The Blessing Of Beans and Apple Sauce

Some of the beans from my garden

We cared so little about how crops were grown, as long as our bread was cheap, that we ignored them being doused in poisons… We didn’t think it was our job to know or care. We were too busy doing other things…Only now are we slowly awaking from this comfortable coma to realize that we are a long way from the fields that feed us and from knowing enough to make good choices.”  Pastoral Song by James Rebanks

This year the flowers in my vegetable garden did better than my vegetable. The Morning Glories, which in past years hardly grew at all have overcome the sunflowers, and earlier in the summer the hollyhocks filled the garden with white, pink, and deep red flowers.

On Saturday I harvested the soup beans that I grew from seeds that Marsha sent me. I brought in the delicata squash that fell from the vines as I weeded around them. I pulled up one dying tomato plant and left two more with green fruit to ripen.  I trimmed back the snail eaten kale and made room for the lush Parsley to take up as much space as it wants.

I don’t need to grow vegetables.

We are surrounded by farmers, selling anything I can grow even better and inexpensively.  But I was reminded of one of the reasons I do have a vegetable garden when I broke open the shells of the red and white beans that grew in my garden.

I filled a small bowl with the beans that took over three months and my time and energy to grow.  One small bowl, the equivalent of a can and a half of beans that I’d otherwise buy in the grocery store.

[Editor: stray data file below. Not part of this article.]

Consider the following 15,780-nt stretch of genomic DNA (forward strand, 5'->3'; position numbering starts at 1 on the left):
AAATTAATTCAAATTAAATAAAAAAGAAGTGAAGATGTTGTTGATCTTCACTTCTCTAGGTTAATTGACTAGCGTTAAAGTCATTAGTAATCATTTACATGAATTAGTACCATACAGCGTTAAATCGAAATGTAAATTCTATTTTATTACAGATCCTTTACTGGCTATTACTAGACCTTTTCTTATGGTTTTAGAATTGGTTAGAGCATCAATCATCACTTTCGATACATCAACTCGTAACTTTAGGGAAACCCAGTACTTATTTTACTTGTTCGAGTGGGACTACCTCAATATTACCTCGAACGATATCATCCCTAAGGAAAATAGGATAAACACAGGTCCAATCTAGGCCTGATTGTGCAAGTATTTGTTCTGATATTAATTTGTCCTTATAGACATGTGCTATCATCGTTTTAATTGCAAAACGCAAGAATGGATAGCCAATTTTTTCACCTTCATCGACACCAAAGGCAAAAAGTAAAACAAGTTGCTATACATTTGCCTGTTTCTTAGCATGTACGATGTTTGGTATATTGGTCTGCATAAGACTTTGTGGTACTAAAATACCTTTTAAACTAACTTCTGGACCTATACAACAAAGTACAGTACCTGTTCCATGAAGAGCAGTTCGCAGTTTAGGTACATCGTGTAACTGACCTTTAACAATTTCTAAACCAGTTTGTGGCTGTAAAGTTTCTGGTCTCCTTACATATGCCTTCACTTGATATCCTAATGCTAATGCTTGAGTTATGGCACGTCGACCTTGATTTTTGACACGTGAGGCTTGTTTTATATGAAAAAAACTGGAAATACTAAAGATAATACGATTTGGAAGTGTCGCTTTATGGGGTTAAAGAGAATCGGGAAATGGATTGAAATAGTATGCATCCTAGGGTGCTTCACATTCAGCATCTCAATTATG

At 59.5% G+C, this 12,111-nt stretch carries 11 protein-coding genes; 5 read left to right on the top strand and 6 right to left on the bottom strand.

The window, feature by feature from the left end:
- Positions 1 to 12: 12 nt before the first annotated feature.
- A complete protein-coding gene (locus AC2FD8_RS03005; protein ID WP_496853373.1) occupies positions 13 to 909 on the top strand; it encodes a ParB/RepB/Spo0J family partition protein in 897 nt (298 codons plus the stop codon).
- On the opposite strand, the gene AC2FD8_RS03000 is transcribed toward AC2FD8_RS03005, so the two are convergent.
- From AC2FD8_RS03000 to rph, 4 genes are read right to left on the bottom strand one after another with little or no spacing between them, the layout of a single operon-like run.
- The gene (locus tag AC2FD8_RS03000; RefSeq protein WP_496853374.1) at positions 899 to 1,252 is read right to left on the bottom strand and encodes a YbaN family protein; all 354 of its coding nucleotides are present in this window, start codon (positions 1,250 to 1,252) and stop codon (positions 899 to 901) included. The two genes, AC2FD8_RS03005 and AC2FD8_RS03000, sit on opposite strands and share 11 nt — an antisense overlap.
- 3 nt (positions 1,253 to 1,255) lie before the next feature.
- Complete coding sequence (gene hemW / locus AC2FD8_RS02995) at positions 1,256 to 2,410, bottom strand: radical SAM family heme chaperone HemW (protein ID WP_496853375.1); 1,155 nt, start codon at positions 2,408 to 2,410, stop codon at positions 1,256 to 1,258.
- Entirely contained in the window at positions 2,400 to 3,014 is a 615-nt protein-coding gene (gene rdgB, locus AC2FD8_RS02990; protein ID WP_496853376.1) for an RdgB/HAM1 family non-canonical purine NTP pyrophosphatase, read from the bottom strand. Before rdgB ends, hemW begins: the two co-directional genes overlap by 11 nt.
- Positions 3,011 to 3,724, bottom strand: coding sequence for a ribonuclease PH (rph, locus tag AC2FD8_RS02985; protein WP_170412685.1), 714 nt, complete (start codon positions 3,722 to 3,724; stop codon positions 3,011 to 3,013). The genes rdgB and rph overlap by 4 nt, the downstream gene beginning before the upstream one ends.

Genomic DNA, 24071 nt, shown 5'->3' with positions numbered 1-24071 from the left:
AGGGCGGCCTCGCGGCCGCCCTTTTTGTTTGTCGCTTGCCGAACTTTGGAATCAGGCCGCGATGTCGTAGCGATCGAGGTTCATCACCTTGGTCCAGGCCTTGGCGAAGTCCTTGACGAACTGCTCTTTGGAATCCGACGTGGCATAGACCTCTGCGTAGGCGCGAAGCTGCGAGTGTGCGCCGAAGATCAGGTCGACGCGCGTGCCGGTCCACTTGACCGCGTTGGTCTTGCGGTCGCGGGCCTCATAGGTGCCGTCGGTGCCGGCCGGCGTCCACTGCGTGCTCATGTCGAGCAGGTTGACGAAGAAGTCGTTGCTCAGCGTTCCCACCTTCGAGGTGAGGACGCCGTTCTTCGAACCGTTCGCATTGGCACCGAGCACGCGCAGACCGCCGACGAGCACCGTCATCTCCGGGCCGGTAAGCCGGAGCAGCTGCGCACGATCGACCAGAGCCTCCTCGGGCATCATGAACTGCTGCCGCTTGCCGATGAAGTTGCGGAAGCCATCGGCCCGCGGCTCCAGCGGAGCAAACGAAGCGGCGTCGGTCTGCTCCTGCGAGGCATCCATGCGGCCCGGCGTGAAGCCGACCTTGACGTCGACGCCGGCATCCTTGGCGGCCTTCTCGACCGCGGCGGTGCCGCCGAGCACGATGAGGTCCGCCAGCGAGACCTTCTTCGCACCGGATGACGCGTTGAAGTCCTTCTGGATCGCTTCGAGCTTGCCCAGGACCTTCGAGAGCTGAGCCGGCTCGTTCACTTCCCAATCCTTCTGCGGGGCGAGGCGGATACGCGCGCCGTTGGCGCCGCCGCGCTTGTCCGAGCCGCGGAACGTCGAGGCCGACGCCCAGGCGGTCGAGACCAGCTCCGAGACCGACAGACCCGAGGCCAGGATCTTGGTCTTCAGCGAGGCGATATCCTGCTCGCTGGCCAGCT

Looking at my beans, reminded me of how I take food for granted.  Of how even though I live in farm country when I open a can of beans, I never think of how much work went into it.  Of how long it took for them to get from the soil they were planted in, to my plate.

But I do always have the expectation that those cans of beans will be on the shelf in the store when I want them.

peeling apples on the back porch

So when I sat down to cut away the bruises and insect holes and to peel the apples that I’ve been collecting from our MacIntosh tree this afternoon, it wasn’t just about making applesauce because I like to eat it.   I was making a moral decision not to waste the food that was literally in my backyard.

And it turned out, it was also a practice of gratitude. Not just for those apples but in a broader sense.  A recognition of the blessing of all the good food that is available to me year-round and that I can easily afford to buy.

Constance, Asher, Merricat, and Issachar eating the apple scraps

 

 

Jon’s Zinnia Bouquet

 

Jon trimming his flowers for a bouquet

Every few days Jon gets the scissors from the kitchen draw and cuts flowers from his Zinnia garden.  Then he sits at the table on the back porch and makes them into a bouquet.

The first time he asked me to get him something to put them in, but now he likes to find his own vase.  Sometimes it’s an old jar, sometimes a glass or cup from the cabinet.  And he’s perfecting his bouquets too. He’s come to appreciate the big marigolds that I grew from seeds in my garden and usually adds a few dahlias and Blackeye Susan’s too.